HH: Have you got the money to keep going and live off the land, because Scott Walker obviously did not want to run a Rick Santorum-style 2012 campaign?

RS: Well, yeah, if you look at the numbers…

HH: Is Rick Santorum willing to do that?

RS: Well, you look at the numbers he was spending per month, that is what I’ll spend in a half a year. I mean, that’s, we run a grassroots, people-oriented campaign. I mean, I fly middle seats on commercial airlines. We drive where we can. We stay at places that value people’s contribution to my campaign. I know the people who contribute to my campaign. They can’t, many of them can’t afford it. But they give because they know I’m out there standing for working men and women, and trying to provide an opportunity to stand for the dignity of human life. And so it’s important that they know that I value their money, and am going to use it judiciously, and so that’s what I do.

HH: I think you just stepped on the dog’s tail, though. I don’t know what you…

RS: No, that’s our dog, Darcy, and she’s a puppy. And so she’s not quite figured out, you know, how to keep her radio voice down.

HH: All right, so tell me about, you just mentioned the establishment. John Boehner represented to many people the establishment. Very classy exit today, you know, hard job.

RS: Yeah.

HH: Kevin McCarthy, almost certainly going to replace him as Speaker. Does that provide some of the change that you’re hearing demanded on the campaign trail?

RS: Well, it certainly will. Look, I came into Congress with John Boehner, and we were part of the Gang of Seven together. And I know John Boehner’s heart. I know he’s a conservative guy, he’s a fighter. And so that’s the reason he became Speaker, because he was a conservative and a fighter. It’s a thankless, brutal job. And did he do a perfect job? Obviously not. And you know, I was critical of him on many occasions, but look, John’s a good man, and I really do wish him the very, very best. But sometimes, even good people who try their best need to move aside for a breath of fresh air and a new chance to make a new impression. On a lot of voters in the Republican Party, you’re pretty ticked off about the lack of willingness to fight in Washington, and just as importantly, the inability to win. And hopefully, and I don’t know Kevin that well, I certainly know him, but don’t know him well. Hopefully, he can be the face of the Republican Party in the Congress that’s more dynamic, more personable, better able to communicate our vision and take on this administration in Washington, D.C., and hopefully successfully.

HH: 30 seconds, Senator Santorum, the President wants a shutdown. Should the Republicans cooperate in that? Or should they avoid that fight right now?

RS: Well, the problem with the shutdown right now is that we know we can’t win, because the Senate leader has said we’re not going to shut down the government.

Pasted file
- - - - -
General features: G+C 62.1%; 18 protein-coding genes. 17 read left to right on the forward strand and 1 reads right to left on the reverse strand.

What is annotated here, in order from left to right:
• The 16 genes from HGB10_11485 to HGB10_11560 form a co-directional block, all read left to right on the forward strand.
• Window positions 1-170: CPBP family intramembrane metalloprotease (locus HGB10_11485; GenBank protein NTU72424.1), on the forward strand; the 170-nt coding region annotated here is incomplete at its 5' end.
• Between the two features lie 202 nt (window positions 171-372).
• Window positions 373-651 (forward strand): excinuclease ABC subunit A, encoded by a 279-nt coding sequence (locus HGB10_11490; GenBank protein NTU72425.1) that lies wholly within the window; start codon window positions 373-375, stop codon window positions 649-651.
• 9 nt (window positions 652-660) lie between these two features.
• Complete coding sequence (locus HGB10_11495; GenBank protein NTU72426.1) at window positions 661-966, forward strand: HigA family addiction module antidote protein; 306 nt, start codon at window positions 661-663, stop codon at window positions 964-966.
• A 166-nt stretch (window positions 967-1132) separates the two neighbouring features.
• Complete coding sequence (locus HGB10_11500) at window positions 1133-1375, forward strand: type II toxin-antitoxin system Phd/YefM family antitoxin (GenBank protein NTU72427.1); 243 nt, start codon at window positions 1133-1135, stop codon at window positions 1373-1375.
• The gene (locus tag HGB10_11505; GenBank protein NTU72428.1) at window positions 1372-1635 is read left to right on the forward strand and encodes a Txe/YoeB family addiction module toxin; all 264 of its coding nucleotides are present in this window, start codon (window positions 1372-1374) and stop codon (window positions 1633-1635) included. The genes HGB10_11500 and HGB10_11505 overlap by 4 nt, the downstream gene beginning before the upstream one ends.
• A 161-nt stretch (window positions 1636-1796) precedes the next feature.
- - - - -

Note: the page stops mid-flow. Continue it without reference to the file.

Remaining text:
HH: Hold it. In fact, hold on for a second.

RS: When your general refuses to fight, it’s hard for the army to win.

HH: If I can keep you over, I want to get a longer answer from you on that, Senator Santorum. Stick with me for the short segment coming up right after the break on the Hugh Hewitt Show.

— – – – –

HH: Right now, former United States Senator Rick Santorum, candidate for the president, the man who won the Iowa Caucuses four years ago, is on the phone with me, and we were talking before the break about the President clearly wants a shutdown, and you began to talk about why it won’t work for Republicans, Rick Santorum. Would you explain? We’ve got two minutes. What is the reality right now, and how to avoid going over a cliff?

RS: Well, the reality is that your general has said, announced that he’s not going to assemble the army to fight. I mean, the majority leader has already told President Obama he’s going to win. You know, the problem, and this is what makes people so upset is that we aren’t even willing to engage the fight to see how or whether we can win it or not. We’ve already signaled we’re going to surrender, and so how do you martial the forces? How do you get people to go along and engage the fight when your own generals are not, are saying we concede, we give up? And that’s the frustration. So should we fight? Of course, we should fight. Should we make this a central part? Of course, we should. To make the Planned Parenthood videos out there, put them out there and have a debate as to why the President wants to shut down the government because of this is, to me, is an opportunity that we should not pass. But we can’t, because we have a Senate that simply will not go along with it.

HH: It would require, at a minimum, breaking the filibuster rules, and I’ve talked with you about this many, many times.

RS: Yeah, that’s not in the cards for me. It’s, as we’ve seen, even in this administration, the filibuster rules have prevented a lot of bad things from this president to do. Now he’s gone ahead and done many of them through executive order and regulation, but as you know, Hugh, the next president can change those. So it’s different if you actually pass a law. It’s a lot harder to put the genie back in the bottle.

HH: We’ll continue the conversation in the weeks and months ahead, Rick Santorum. Thank you for joining me on short notice on a very big news day. I appreciate it. Good luck over the weekend, and to your family, blessings as they see the Holy Father in Philadelphia.

End of interview.